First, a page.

I did the Salvador in five days also and the Primitivo in eleven. Both were done as part of one walk with the Salvador section starting at the end of June. The last four days on the Salvador were foggy and wet. Other than one night where it rained at night and the path was very muddy the following day, the weather on the Primitivo was beautiful. I thought the Salvador was harder. However, when I got back home and compiled my data, I was surprised to see that the average loss/gain per KM was higher for the Primitivo.

edit: If you're contemplating doing Primitivo, I would highly recommend it. It is my second favorite camino after Le Puy.
Love Le Puy, sights, sounds or lack of and definitely food!
 

Elle Bieling

Elle Bieling, PilgrimageTraveler
Camino(s) past & future
A total of eight in the past 6 years!
Hello @trecile. I would agree that they are similar, however the third day on the Salvador for me, from Poladura to Campomanes was brutal. I loved the climbing, as it never bothers me, but what got to me was the long, and very steep at times 20-km downhill afterwards that never let up. Next time I will stop in Pajares. There is nothing like that to compare on the Primitivo, but just consistent ups and downs throughout the journey. If you did the Salvador, in my mind, you will be fine. You can do a preview on my blog, if it helps.
 

Camino Chrissy

Take one step forward...then keep on walking..
Camino(s) past & future
Frances 2015;
Norte/Primitivo 2016;
Frances 2017;
Le Puy 2018;
Portuguese/FishermanTr. 2019
I was just reading another post where someone said that they thought that the Primitivo was the most difficult Camino.
I did the Camino de San Salvador this past June, and, while it was tough, it didn't kill me. 😂
I did it in 5 days, with my day three from Poladura to Campomanes being the longest day that I have spent on the trail of any Camino I've done. Not the longest distance, but it was a tough day.
How does the Primitivo compare in terms of difficulty?
Good question...I've wondered that, too, as I've walked the Primitivo and hope to walk the Salvador next year, but have a slight fear it will be very difficult.
 

Rainey

New Member
Camino(s) past & future
de Madrid May 2018
del Salvador May 2018
I walked in May/June and the plan was to walk the san Salvador in six days then changed our plans and used nine days. We were very happy we made the change as it was very challenging is places and although we did not have long days (longest was 18 km) they were still difficult with the mountain terrain. I cannot compare to Primitivo as we did not make it to that one but from other posts I think they are comparable. Both have ups and downs some are more steep than others. you will be fitter when you are done. The weather started out beautiful then we encountered rain and fog in the last three days which made for muddy careful walking in places. It was a wonderful experience with alongside my two peregrinos.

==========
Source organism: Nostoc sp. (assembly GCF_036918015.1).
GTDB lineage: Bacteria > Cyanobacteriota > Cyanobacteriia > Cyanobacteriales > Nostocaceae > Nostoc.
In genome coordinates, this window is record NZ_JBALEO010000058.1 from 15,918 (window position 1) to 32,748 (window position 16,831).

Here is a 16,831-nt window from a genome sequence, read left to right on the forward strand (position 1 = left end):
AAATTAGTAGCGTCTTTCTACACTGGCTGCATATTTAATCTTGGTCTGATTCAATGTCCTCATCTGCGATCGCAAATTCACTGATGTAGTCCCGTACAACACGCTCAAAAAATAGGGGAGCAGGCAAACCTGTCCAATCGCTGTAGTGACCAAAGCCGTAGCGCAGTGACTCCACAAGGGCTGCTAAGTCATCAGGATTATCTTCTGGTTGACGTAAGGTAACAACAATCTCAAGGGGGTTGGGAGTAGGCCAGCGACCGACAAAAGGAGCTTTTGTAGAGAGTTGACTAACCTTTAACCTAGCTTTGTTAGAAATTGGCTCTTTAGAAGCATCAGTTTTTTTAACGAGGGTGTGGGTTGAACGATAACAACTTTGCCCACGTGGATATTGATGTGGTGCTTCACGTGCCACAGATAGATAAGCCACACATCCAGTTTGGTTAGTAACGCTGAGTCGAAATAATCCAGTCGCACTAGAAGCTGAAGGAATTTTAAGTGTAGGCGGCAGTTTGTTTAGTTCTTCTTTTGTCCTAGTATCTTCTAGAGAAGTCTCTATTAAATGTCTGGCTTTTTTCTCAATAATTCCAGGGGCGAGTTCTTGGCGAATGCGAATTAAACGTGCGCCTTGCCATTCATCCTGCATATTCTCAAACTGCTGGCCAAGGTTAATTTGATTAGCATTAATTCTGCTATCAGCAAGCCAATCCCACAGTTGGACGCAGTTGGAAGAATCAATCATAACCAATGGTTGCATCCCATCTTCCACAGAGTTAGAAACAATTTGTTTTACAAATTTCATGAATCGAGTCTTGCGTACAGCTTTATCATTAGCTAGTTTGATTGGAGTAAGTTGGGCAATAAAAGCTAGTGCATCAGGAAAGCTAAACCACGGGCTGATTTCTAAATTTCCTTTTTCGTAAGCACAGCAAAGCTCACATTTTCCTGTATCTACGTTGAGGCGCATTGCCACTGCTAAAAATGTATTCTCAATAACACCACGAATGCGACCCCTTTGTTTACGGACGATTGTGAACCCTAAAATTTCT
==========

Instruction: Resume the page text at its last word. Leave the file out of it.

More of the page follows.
Camino(s) past & future
Frances x5, Portuguese VdlP12, Sanabres, Aragones, Norte,Salvador,Primitivo, VdlP 17,Madrid18Norte
Both comparable and both amazing. I walked the Salvador in 6 days though, which was perfect for me. Love the little village and Albergue in Pajares.
 

ess1113

Member
Camino(s) past & future
April 2016
I walked the Primativo last year and found it a perfect mix of challenge and beauty.
I plan on the San Salvador this year and then the Primativo again. Thank you for all your information
 
I've done the Salvador twice and Primitivo once. The Salvador has the most difficult stage (Poladura-Bendueños/Campomanes) but the Primitivo is longer with more elevation gain/loss.

Both are my favorite Caminos. I recommend to do both together if you're fit.
 
Camino(s) past & future
Camino Norte and Frances Sept 6 - Oct 11, 2016
I did the Salvador in five days also and the Primitivo in eleven. Both were done as part of one walk with the Salvador section starting at the end of June. The last four days on the Salvador were foggy and wet. Other than one night where it rained at night and the path was very muddy the following day, the weather on the Primitivo was beautiful. I thought the Salvador was harder. However, when I got back home and compiled my data, I was surprised to see that the average loss/gain per KM was higher for the Primitivo.

edit: If you're contemplating doing Primitivo, I would highly recommend it. It is my second favorite camino after Le Puy.
I can't wait to do them both but must recover from back surgery and a myriad of other problems.
 
Camino(s) past & future
Camino Frances (2009), Camino Frances (2012), Via de la Plata (2013) and Camino del Norte planned for May, 2015
As with any Way, it does depend when you walk. I walked this Camino in mid-September of 2017. It was busier than I had expected...but finding a bed for the night was not too much of a problem. There are high altitude places where the Way can be challenging...and yes, snow was not very far away and the wind was ferocious. And yet these are not long passages...so as with any Camino, it is what it is...
 

trecile

Camino Addict
Camino(s) past & future
Francés (2016 & 2017), Norte (2018), Francés-Salvador-Norte (2019), Portuguese (2019)
Thanks for all the feedback. I'm pretty confident that I won't have any problem with the Primitivo. It was just the mention by someone that they thought that it was the hardest Camino that had me wondering.
 

trecile

Camino Addict
Camino(s) past & future
Francés (2016 & 2017), Norte (2018), Francés-Salvador-Norte (2019), Portuguese (2019)
I share that confidence, @trecile. What time of year are you planning to walk?
If all goes as planned I will start on the Norte from Irun around the beginning of September. So I should be in Oviedo towards the end of September. I think/hope that will be a good time of year for the Norte/Primitivo.